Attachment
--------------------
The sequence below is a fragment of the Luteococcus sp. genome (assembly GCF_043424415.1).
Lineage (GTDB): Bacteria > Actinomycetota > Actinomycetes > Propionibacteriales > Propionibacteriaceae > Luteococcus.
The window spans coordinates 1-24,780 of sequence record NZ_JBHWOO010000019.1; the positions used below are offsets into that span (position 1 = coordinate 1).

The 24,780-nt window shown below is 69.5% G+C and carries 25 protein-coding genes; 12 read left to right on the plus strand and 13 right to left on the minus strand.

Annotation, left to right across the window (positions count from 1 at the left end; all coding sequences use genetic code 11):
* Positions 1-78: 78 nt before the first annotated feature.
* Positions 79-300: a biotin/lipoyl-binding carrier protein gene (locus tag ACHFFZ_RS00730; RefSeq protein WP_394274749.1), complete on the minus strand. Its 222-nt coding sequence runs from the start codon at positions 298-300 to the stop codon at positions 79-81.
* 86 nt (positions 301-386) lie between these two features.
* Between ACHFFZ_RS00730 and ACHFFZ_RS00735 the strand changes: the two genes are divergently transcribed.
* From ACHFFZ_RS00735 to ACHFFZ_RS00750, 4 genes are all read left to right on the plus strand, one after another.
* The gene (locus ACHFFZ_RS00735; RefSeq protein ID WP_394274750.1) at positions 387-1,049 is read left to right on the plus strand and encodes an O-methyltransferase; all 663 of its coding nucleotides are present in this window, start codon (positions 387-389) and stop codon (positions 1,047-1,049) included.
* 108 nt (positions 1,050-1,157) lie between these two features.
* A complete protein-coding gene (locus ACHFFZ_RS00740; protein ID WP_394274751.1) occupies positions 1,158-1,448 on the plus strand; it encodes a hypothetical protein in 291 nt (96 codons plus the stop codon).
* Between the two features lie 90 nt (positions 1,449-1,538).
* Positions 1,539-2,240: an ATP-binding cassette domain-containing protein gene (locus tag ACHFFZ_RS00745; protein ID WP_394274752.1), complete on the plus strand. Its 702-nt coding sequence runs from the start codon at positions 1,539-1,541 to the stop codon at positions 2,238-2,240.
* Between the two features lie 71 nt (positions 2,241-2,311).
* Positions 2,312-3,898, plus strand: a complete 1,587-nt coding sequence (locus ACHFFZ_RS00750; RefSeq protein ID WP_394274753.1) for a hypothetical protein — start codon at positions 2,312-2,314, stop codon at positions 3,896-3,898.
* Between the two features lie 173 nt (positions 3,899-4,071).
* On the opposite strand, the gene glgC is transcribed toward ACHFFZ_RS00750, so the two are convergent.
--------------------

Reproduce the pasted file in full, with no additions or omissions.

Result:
The sequence below is a fragment of the Luteococcus sp. genome (assembly GCF_043424415.1).
Lineage (GTDB): Bacteria > Actinomycetota > Actinomycetes > Propionibacteriales > Propionibacteriaceae > Luteococcus.
The window spans coordinates 1-24,780 of sequence record NZ_JBHWOO010000019.1; the positions used below are offsets into that span (position 1 = coordinate 1).

The 24,780-nt window shown below is 69.5% G+C and carries 25 protein-coding genes; 12 read left to right on the plus strand and 13 right to left on the minus strand.

Annotation, left to right across the window (positions count from 1 at the left end; all coding sequences use genetic code 11):
* Positions 1-78: 78 nt before the first annotated feature.
* Positions 79-300: a biotin/lipoyl-binding carrier protein gene (locus tag ACHFFZ_RS00730; RefSeq protein WP_394274749.1), complete on the minus strand. Its 222-nt coding sequence runs from the start codon at positions 298-300 to the stop codon at positions 79-81.
* 86 nt (positions 301-386) lie between these two features.
* Between ACHFFZ_RS00730 and ACHFFZ_RS00735 the strand changes: the two genes are divergently transcribed.
* From ACHFFZ_RS00735 to ACHFFZ_RS00750, 4 genes are all read left to right on the plus strand, one after another.
* The gene (locus ACHFFZ_RS00735; RefSeq protein ID WP_394274750.1) at positions 387-1,049 is read left to right on the plus strand and encodes an O-methyltransferase; all 663 of its coding nucleotides are present in this window, start codon (positions 387-389) and stop codon (positions 1,047-1,049) included.
* 108 nt (positions 1,050-1,157) lie between these two features.
* A complete protein-coding gene (locus ACHFFZ_RS00740; protein ID WP_394274751.1) occupies positions 1,158-1,448 on the plus strand; it encodes a hypothetical protein in 291 nt (96 codons plus the stop codon).
* Between the two features lie 90 nt (positions 1,449-1,538).
* Positions 1,539-2,240: an ATP-binding cassette domain-containing protein gene (locus tag ACHFFZ_RS00745; protein ID WP_394274752.1), complete on the plus strand. Its 702-nt coding sequence runs from the start codon at positions 1,539-1,541 to the stop codon at positions 2,238-2,240.
* Between the two features lie 71 nt (positions 2,241-2,311).
* Positions 2,312-3,898, plus strand: a complete 1,587-nt coding sequence (locus ACHFFZ_RS00750; RefSeq protein ID WP_394274753.1) for a hypothetical protein — start codon at positions 2,312-2,314, stop codon at positions 3,896-3,898.
* Between the two features lie 173 nt (positions 3,899-4,071).
* On the opposite strand, the gene glgC is transcribed toward ACHFFZ_RS00750, so the two are convergent.